“We want to provide a well-rounded service for these young ladies, including a long-term place for them to live,” she said.
Therapists, childcare specialists, and community leaders are involved with Pressley House, which accepts girls and young women between 12 and 21 years of age.
“I’ve always wanted to work with kids in some capacity,” she said. “I grew up in a neighborhood where there were lots of pregnant teens. The resources weren’t there, so it’s near and dear to my heart to do something for this community. It’s my God-sent calling.”
It was no easy task to raise the money for the start-up costs involved in finding a suitable location and setting up a nonprofit organization. But it’s been worth it for Hill. “I’ve enjoyed the entire process,” she said. “It’s fulfilling because once the puzzle pieces come together, it’s going to really make a difference.”
There are three similar facilities in South Carolina, but none in Columbia. “We needed this kind of resource here, because over half of the girls who get pregnant while they’re still in school drop out,” Hill says.
Accounting for Non-Profits
One of the first lessons that Hill learned when she started her organization was that accounting for non-profits is a hurdle she wasn’t expecting. “Raising the money was just the first step. As soon as I started spending money on start-up costs, I had to figure out the rules on bookkeeping and accounting for non-profits. And, of course, there was the process of getting non-profit status from the IRS so that we can operate,” Hill adds.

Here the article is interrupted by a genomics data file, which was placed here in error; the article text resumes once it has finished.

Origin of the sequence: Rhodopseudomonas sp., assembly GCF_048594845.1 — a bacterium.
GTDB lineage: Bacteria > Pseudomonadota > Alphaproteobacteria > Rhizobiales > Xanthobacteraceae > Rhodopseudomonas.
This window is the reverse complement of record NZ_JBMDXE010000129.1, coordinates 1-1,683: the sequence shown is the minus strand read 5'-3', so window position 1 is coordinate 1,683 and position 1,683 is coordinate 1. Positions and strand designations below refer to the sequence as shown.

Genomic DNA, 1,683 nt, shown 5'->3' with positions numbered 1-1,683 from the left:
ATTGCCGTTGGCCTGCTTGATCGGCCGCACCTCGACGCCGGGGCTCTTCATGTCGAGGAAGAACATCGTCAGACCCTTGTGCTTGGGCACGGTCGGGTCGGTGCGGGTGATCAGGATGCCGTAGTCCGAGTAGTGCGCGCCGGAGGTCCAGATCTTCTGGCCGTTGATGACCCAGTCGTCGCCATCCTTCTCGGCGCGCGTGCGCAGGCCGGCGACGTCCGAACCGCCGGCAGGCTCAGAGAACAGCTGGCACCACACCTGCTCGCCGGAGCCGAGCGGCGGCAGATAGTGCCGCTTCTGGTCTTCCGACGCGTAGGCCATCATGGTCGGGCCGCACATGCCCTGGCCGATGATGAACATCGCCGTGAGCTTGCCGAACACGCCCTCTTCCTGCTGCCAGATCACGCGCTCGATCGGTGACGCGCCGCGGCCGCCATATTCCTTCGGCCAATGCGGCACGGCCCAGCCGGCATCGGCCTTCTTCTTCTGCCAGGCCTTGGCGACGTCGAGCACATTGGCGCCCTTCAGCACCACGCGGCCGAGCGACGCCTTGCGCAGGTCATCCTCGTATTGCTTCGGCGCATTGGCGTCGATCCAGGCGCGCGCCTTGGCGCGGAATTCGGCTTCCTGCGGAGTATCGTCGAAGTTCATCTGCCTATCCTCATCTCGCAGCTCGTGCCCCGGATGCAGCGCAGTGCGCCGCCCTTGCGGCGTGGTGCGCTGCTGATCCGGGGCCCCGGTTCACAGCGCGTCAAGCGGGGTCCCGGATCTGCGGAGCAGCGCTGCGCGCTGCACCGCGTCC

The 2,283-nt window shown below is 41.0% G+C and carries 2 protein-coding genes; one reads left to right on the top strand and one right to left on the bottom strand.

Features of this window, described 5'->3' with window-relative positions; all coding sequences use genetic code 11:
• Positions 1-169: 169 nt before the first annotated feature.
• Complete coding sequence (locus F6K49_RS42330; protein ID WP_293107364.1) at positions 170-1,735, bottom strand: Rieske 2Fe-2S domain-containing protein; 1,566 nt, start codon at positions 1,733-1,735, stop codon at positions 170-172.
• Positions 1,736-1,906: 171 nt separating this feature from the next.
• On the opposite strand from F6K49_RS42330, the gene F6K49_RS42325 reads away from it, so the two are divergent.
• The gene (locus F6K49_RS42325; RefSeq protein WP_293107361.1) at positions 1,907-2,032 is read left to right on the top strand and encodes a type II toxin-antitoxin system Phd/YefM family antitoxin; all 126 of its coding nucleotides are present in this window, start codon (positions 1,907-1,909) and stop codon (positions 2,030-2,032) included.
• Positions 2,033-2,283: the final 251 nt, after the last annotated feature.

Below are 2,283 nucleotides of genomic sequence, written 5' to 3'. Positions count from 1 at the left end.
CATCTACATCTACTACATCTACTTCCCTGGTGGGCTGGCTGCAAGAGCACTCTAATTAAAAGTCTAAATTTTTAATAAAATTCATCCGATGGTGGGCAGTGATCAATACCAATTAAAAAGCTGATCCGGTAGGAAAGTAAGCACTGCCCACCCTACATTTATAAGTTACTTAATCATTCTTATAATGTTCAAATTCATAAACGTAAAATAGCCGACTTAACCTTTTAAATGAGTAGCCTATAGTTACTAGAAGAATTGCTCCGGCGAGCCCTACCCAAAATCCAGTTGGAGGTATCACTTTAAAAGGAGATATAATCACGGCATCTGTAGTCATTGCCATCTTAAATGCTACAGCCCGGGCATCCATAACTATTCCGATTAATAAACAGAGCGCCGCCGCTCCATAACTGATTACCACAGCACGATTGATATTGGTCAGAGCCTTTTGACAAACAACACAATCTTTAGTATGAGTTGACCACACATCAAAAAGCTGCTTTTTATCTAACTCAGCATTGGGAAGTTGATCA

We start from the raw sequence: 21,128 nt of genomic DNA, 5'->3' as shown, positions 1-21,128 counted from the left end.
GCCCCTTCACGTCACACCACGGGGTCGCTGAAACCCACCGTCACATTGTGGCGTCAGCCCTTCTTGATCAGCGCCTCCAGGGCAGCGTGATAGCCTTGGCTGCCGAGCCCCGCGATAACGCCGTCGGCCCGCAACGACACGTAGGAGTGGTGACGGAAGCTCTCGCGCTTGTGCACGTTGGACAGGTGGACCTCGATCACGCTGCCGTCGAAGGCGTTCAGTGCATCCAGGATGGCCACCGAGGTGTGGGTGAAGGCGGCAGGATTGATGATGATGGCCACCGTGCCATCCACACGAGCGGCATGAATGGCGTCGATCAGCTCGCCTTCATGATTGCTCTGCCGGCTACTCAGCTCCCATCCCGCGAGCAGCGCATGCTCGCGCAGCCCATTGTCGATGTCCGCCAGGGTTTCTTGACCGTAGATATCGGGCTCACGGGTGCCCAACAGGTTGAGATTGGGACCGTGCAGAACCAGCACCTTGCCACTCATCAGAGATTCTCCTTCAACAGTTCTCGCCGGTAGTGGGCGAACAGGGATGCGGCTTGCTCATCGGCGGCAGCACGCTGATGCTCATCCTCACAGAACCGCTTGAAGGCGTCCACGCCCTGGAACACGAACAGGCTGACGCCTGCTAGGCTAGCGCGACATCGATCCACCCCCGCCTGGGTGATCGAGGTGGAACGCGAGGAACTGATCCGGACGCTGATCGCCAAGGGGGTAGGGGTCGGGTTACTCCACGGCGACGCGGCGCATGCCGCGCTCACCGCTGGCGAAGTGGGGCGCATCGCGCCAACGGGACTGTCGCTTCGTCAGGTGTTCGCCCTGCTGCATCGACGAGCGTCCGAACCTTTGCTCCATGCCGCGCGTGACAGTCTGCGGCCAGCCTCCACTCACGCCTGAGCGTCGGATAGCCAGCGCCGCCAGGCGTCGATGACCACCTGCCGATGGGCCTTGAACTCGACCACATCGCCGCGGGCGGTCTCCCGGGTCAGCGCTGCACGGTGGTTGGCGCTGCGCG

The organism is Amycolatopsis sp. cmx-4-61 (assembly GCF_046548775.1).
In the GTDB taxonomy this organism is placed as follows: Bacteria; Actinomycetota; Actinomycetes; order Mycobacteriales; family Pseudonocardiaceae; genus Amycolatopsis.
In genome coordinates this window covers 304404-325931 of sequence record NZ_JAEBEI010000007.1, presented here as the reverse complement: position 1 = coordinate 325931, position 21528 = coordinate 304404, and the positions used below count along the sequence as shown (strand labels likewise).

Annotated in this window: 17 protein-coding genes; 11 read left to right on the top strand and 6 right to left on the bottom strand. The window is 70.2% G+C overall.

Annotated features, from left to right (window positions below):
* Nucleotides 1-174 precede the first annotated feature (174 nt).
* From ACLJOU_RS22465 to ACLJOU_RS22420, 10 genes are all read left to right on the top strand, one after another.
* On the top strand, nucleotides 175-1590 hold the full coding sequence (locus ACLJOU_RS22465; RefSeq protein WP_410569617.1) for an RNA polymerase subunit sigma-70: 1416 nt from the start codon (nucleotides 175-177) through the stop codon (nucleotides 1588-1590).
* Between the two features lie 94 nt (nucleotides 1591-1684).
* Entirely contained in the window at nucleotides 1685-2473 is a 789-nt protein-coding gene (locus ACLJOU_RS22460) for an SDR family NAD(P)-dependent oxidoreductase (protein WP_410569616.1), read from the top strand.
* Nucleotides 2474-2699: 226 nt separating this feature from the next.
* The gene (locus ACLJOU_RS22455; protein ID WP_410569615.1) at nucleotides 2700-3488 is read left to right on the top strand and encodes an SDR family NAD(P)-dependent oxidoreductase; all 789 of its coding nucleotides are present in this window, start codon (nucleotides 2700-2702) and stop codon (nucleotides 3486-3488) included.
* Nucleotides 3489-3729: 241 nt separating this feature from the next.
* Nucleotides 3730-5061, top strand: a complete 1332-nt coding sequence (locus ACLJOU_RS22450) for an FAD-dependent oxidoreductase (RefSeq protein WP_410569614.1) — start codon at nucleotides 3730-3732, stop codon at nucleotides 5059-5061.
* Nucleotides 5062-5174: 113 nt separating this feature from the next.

But non-profit status doesn’t mean there are no taxes to worry about. She has the same payroll tax issues as other small businesses, and instead of collecting sales taxes, she has to keep track of items bought for The Pressley House that are exempt from sales taxes – and what items she purchases that are not exempt from the sales tax.
Hill says that the accounting and tax advice she’s gotten as a client of 1-800Accountant has been very helpful. “I’m very satisfied,” she adds.
“I appreciate 1-800Accountant contacting me and checking in on things,” she said. “I didn’t understand everything I needed to know about setting up a non-profit and following the IRS rules to raise money and operate as a non-profit. So it was very helpful to have tax experts who could help me with the process. The last thing I need is to get in trouble with the IRS.
“I am doing this because I feel called to do something important that will help my community. For me, it’s all about finding something you love that is useful to others in order to excel at it. Whatever it is, you have to have a passion for it. Ask yourself, ‘Would I do this for free?’
“If you wouldn’t do it for free, then working for a non-profit probably isn’t for you. But once you find what you love doing, you need to get the help you need to manage the business side of things, too. That’s why I called 1-800Accountant. I want to help teenage girls – not spend my time learning all the IRS rules.”